Follow-up of sperm concentration and motility in patients with lymphoma

R. Tal, A. Botchan, R. Hauser, L. Yogev, G. Paz, H. Yavetz*

*Corresponding author for this work

Research output: Contribution to journalArticlepeer-review

70 Scopus citations


Lymphomas are a group of diseases, prevalent at reproductive age. Fertility is notoriously reduced among lymphoma patients. This study evaluates pre- and post-treatment semen concentration and motility, and factors associated with semen quality deterioration. We followed-up 33 patients with non-Hodgkin's lymphoma or with Hodgkin's disease during the years 1987-1997 who were referred for semen cryopreservation. Pretreatment semen analysis, and hormonal profile were recorded at diagnosis and at least 1 year after completion of the treatment, and compared. Medical records for disease type, disease stage and treatment protocols were related to long-term sperm outcome. Hormonal concentrations were not predictive of post-treatment sperm concentration. In patients with localized disease, initial sperm concentration and motility tended to be preserved, compared with patients with widespread disease (P = 0.016). In Hodgkin's disease patients, treatment with the adriamycin, bleomycin, vinblastine and dacarbazine (ABVD) protocol was superior to the mechloretamine, vincristine, procarbazine and prednisone with ABV protocol regarding germinal toxicity (P = 0.0008). The post-treatment sperm outcome was better in patients treated with local irradiation than in those who did not undergo irradiation (P = 0.0027). No predictive tools for post-treatment fertility were found and, therefore, every patient with a lymphoma should have his semen cryopreserved at diagnosis.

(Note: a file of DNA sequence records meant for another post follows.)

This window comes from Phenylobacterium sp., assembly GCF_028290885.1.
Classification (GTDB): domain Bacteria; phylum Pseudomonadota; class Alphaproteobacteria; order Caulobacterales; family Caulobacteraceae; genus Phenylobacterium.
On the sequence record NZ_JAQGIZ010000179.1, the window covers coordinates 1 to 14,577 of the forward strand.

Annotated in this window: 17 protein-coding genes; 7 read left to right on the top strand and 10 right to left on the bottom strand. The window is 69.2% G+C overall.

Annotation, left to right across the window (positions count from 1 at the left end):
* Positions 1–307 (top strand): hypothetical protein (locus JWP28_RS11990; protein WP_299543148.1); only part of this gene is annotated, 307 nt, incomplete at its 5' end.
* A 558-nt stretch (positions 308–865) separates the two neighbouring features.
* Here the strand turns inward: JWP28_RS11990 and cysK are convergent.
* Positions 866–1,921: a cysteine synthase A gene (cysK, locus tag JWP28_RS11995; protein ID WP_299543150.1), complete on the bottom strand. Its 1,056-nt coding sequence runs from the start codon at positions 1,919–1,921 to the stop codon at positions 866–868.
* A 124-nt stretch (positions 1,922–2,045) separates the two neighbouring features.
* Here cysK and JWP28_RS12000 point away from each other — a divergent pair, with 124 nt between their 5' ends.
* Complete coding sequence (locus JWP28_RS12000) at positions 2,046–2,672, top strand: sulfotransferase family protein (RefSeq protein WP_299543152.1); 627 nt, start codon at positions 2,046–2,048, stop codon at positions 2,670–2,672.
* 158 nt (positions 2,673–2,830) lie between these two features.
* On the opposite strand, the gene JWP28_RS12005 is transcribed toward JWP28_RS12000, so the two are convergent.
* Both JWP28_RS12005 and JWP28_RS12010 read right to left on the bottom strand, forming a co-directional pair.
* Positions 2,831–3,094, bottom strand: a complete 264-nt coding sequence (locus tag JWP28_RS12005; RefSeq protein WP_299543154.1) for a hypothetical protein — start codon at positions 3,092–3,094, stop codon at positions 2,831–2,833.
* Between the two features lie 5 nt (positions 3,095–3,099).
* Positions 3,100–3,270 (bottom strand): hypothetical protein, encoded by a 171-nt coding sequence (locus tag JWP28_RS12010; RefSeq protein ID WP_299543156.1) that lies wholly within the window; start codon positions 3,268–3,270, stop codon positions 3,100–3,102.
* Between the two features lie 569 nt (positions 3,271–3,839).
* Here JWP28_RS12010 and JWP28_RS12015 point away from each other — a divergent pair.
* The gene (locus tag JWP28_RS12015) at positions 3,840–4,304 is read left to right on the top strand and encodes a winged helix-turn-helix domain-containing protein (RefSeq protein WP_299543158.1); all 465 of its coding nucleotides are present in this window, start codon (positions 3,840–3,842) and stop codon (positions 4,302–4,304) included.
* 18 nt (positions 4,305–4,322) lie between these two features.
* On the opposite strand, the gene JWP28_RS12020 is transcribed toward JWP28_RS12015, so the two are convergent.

Original languageEnglish
Pages (from-to)1985-1988
Number of pages4
JournalHuman Reproduction
Issue number9
StatePublished - 2000
Externally publishedYes


  • Fertility
  • Hodgkin's disease
  • Lymphoma
  • Non-Hodgkins' lymphoma
  • Semen


Dive into the research topics of 'Follow-up of sperm concentration and motility in patients with lymphoma'. Together they form a unique fingerprint.

Cite this